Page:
How Do I Become a Mail Clerk?

Gabriele Sturmer

Mail clerks sort incoming and outgoing mail and provide customer service for the U.S. Postal Service (USPS) and for any number of businesses, organizations and institutions. Although a college education is not normally required for the position as a result of on-the-job training, you'll need to have the proper skills to do the job. If you want to become a mail clerk for the USPS, you'll be required to pass an exam demonstrating your ability to check addresses and address coding and memorize address ranges. Some positions will require math skills, as well as customer service skills, data entry skills and record-keeping skills.


Although you won't need to go to college to become a mail clerk, many companies want you to have a high school diploma and some mailroom experience. This is not a requirement, however, and you might be able to get a mail clerking job without finishing high school as long as you can do the work. If you plan to become a mail clerk as a stepping stone to advancement within a company, you might want a college degree for the advancement opportunities it will provide.

Mail clerks may have to secure packages with tape.
Mail clerks may have to secure packages with tape.

If you want to become a mail clerk for the USPS, you will be required to pass the 473 Postal Exam. The exam has several parts and tests you on address checking, forms completion, address coding and memorized address ranges. The longest portion of the exam is an inventory section that reviews your experience and personal characteristics. After you pass the 473 Postal Exam, you can apply for most entry-level jobs within the USPS and won't be limited to mail clerk positions.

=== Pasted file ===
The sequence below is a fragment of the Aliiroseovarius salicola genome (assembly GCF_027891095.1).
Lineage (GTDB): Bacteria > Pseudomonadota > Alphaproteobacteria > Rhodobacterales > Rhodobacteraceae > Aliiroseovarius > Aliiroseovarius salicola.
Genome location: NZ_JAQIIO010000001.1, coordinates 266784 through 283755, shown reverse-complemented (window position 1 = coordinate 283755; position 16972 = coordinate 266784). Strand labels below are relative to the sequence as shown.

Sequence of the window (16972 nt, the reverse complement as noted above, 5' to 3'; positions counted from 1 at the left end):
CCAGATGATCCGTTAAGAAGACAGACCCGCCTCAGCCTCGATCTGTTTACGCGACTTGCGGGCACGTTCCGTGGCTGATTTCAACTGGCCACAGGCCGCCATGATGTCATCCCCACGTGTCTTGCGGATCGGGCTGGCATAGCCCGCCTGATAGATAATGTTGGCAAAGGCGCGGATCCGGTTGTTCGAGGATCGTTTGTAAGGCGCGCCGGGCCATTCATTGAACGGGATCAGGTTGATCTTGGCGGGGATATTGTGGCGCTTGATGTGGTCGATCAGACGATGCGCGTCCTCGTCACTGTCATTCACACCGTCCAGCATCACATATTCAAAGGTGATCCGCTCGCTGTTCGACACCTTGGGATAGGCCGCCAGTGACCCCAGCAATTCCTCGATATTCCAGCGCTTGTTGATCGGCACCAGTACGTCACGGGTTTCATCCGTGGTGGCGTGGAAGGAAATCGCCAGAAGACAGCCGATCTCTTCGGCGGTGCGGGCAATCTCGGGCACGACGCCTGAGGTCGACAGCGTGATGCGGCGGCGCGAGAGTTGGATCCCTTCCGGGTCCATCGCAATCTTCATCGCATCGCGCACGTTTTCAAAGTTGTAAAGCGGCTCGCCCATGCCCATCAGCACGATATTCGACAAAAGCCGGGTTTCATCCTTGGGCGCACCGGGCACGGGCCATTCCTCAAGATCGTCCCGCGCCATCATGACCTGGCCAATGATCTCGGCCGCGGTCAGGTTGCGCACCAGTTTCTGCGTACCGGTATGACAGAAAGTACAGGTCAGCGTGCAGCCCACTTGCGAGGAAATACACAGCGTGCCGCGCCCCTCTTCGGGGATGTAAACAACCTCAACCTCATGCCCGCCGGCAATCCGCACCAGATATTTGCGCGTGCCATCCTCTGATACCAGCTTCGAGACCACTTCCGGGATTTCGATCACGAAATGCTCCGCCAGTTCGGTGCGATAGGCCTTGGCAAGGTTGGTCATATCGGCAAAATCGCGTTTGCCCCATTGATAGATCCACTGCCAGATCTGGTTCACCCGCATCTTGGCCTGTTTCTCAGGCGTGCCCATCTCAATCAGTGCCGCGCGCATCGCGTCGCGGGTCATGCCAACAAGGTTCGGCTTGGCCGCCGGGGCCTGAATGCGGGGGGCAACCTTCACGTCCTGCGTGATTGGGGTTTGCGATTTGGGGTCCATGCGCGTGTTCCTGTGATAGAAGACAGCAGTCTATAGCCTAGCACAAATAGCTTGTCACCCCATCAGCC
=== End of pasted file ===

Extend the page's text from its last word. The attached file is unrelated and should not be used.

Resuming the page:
Some mail clerks also perform other duties, including answering telephones, performing data entry and maintaining company records. Computer and customer service skills are a great benefit for positions that require these additional tasks. Duties related to mail organization include everything from sealing envelopes and using letter openers to sorting mail and seeing that it gets to the intended recipient. Knowing shipping schedules and being able to gauge shipping charges for particular items also can be beneficial. Math skills are also very useful, whether you work for a company or the USPS.

You will receive on-the-job training if you're hired, and you'll need to learn how to use the office machines and how the departments in the company are structured. You'll need an eye for detail to learn how to distribute mail throughout the organization. If you end up working at the mail counter in a post office, you will need to learn how the checkout system works, how to print labels and how to package items according to postal rules and regulations.

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